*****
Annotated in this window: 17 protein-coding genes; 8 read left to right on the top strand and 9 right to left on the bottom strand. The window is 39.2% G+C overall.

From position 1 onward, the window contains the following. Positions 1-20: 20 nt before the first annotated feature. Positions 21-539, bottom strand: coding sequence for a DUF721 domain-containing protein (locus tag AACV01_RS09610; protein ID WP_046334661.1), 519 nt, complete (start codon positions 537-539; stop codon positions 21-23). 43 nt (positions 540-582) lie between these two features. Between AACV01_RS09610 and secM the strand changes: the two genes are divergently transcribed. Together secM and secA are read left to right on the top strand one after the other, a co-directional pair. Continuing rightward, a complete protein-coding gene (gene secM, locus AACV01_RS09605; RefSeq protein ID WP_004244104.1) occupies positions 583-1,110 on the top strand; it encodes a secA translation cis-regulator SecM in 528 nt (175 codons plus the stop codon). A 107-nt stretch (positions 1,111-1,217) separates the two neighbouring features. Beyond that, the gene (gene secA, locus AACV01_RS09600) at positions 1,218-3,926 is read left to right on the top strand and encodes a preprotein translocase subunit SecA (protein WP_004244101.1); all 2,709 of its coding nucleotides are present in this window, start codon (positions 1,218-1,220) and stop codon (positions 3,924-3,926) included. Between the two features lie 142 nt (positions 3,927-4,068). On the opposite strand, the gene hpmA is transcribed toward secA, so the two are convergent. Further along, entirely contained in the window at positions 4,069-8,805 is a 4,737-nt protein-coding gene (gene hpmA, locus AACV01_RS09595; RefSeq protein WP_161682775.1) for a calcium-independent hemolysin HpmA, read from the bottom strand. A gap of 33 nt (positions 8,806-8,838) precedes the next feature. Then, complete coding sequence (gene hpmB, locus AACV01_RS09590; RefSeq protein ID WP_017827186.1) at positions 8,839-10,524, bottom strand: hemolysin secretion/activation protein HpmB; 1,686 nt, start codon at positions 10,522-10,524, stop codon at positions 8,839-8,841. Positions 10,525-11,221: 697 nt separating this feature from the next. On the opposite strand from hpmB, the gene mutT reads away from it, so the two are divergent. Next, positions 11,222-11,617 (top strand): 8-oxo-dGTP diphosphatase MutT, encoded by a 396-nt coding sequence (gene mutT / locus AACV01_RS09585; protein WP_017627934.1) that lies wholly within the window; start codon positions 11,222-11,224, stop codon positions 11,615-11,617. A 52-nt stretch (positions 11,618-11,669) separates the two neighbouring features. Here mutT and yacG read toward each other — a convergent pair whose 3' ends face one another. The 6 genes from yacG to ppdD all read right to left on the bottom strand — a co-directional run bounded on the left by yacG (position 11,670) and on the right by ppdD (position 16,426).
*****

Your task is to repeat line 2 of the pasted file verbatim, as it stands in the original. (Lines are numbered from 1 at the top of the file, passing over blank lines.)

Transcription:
From position 1 onward, the window contains the following. Positions 1-20: 20 nt before the first annotated feature. Positions 21-539, bottom strand: coding sequence for a DUF721 domain-containing protein (locus tag AACV01_RS09610; protein ID WP_046334661.1), 519 nt, complete (start codon positions 537-539; stop codon positions 21-23). 43 nt (positions 540-582) lie between these two features. Between AACV01_RS09610 and secM the strand changes: the two genes are divergently transcribed. Together secM and secA are read left to right on the top strand one after the other, a co-directional pair. Continuing rightward, a complete protein-coding gene (gene secM, locus AACV01_RS09605; RefSeq protein ID WP_004244104.1) occupies positions 583-1,110 on the top strand; it encodes a secA translation cis-regulator SecM in 528 nt (175 codons plus the stop codon). A 107-nt stretch (positions 1,111-1,217) separates the two neighbouring features. Beyond that, the gene (gene secA, locus AACV01_RS09600) at positions 1,218-3,926 is read left to right on the top strand and encodes a preprotein translocase subunit SecA (protein WP_004244101.1); all 2,709 of its coding nucleotides are present in this window, start codon (positions 1,218-1,220) and stop codon (positions 3,924-3,926) included. Between the two features lie 142 nt (positions 3,927-4,068). On the opposite strand, the gene hpmA is transcribed toward secA, so the two are convergent. Further along, entirely contained in the window at positions 4,069-8,805 is a 4,737-nt protein-coding gene (gene hpmA, locus AACV01_RS09595; RefSeq protein WP_161682775.1) for a calcium-independent hemolysin HpmA, read from the bottom strand. A gap of 33 nt (positions 8,806-8,838) precedes the next feature. Then, complete coding sequence (gene hpmB, locus AACV01_RS09590; RefSeq protein ID WP_017827186.1) at positions 8,839-10,524, bottom strand: hemolysin secretion/activation protein HpmB; 1,686 nt, start codon at positions 10,522-10,524, stop codon at positions 8,839-8,841. Positions 10,525-11,221: 697 nt separating this feature from the next. On the opposite strand from hpmB, the gene mutT reads away from it, so the two are divergent. Next, positions 11,222-11,617 (top strand): 8-oxo-dGTP diphosphatase MutT, encoded by a 396-nt coding sequence (gene mutT / locus AACV01_RS09585; protein WP_017627934.1) that lies wholly within the window; start codon positions 11,222-11,224, stop codon positions 11,615-11,617. A 52-nt stretch (positions 11,618-11,669) separates the two neighbouring features. Here mutT and yacG read toward each other — a convergent pair whose 3' ends face one another. The 6 genes from yacG to ppdD all read right to left on the bottom strand — a co-directional run bounded on the left by yacG (position 11,670) and on the right by ppdD (position 16,426).